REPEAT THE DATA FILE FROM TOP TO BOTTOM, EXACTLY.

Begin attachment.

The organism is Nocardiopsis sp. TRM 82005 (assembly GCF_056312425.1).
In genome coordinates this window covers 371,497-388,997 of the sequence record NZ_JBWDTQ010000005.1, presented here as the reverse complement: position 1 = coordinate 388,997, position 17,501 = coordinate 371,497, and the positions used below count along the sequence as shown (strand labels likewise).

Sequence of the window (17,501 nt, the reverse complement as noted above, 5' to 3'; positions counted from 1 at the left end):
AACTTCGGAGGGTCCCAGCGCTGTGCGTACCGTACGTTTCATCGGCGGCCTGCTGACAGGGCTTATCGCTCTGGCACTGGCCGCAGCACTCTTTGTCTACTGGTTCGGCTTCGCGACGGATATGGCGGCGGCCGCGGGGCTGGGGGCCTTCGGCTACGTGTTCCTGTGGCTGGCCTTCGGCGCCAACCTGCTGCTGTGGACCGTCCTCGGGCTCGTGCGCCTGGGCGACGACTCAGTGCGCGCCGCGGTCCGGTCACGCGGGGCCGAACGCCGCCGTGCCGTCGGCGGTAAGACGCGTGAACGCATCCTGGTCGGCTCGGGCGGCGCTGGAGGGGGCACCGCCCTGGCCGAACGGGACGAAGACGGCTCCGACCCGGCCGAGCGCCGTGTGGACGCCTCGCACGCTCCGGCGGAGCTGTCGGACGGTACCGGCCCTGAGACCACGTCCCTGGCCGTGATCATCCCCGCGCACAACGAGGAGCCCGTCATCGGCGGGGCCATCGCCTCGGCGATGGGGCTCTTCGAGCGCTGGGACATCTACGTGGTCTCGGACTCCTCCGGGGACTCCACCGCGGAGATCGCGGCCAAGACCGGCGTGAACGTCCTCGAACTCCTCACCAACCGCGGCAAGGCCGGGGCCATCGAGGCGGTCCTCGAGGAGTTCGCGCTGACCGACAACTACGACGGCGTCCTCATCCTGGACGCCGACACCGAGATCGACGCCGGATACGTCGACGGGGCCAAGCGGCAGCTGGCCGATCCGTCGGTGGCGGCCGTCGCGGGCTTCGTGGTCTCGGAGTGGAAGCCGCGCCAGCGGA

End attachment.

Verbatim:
The organism is Nocardiopsis sp. TRM 82005 (assembly GCF_056312425.1).
In genome coordinates this window covers 371,497-388,997 of the sequence record NZ_JBWDTQ010000005.1, presented here as the reverse complement: position 1 = coordinate 388,997, position 17,501 = coordinate 371,497, and the positions used below count along the sequence as shown (strand labels likewise).

Sequence of the window (17,501 nt, the reverse complement as noted above, 5' to 3'; positions counted from 1 at the left end):
AACTTCGGAGGGTCCCAGCGCTGTGCGTACCGTACGTTTCATCGGCGGCCTGCTGACAGGGCTTATCGCTCTGGCACTGGCCGCAGCACTCTTTGTCTACTGGTTCGGCTTCGCGACGGATATGGCGGCGGCCGCGGGGCTGGGGGCCTTCGGCTACGTGTTCCTGTGGCTGGCCTTCGGCGCCAACCTGCTGCTGTGGACCGTCCTCGGGCTCGTGCGCCTGGGCGACGACTCAGTGCGCGCCGCGGTCCGGTCACGCGGGGCCGAACGCCGCCGTGCCGTCGGCGGTAAGACGCGTGAACGCATCCTGGTCGGCTCGGGCGGCGCTGGAGGGGGCACCGCCCTGGCCGAACGGGACGAAGACGGCTCCGACCCGGCCGAGCGCCGTGTGGACGCCTCGCACGCTCCGGCGGAGCTGTCGGACGGTACCGGCCCTGAGACCACGTCCCTGGCCGTGATCATCCCCGCGCACAACGAGGAGCCCGTCATCGGCGGGGCCATCGCCTCGGCGATGGGGCTCTTCGAGCGCTGGGACATCTACGTGGTCTCGGACTCCTCCGGGGACTCCACCGCGGAGATCGCGGCCAAGACCGGCGTGAACGTCCTCGAACTCCTCACCAACCGCGGCAAGGCCGGGGCCATCGAGGCGGTCCTCGAGGAGTTCGCGCTGACCGACAACTACGACGGCGTCCTCATCCTGGACGCCGACACCGAGATCGACGCCGGATACGTCGACGGGGCCAAGCGGCAGCTGGCCGATCCGTCGGTGGCGGCCGTCGCGGGCTTCGTGGTCTCGGAGTGGAAGCCGCGCCAGCGGA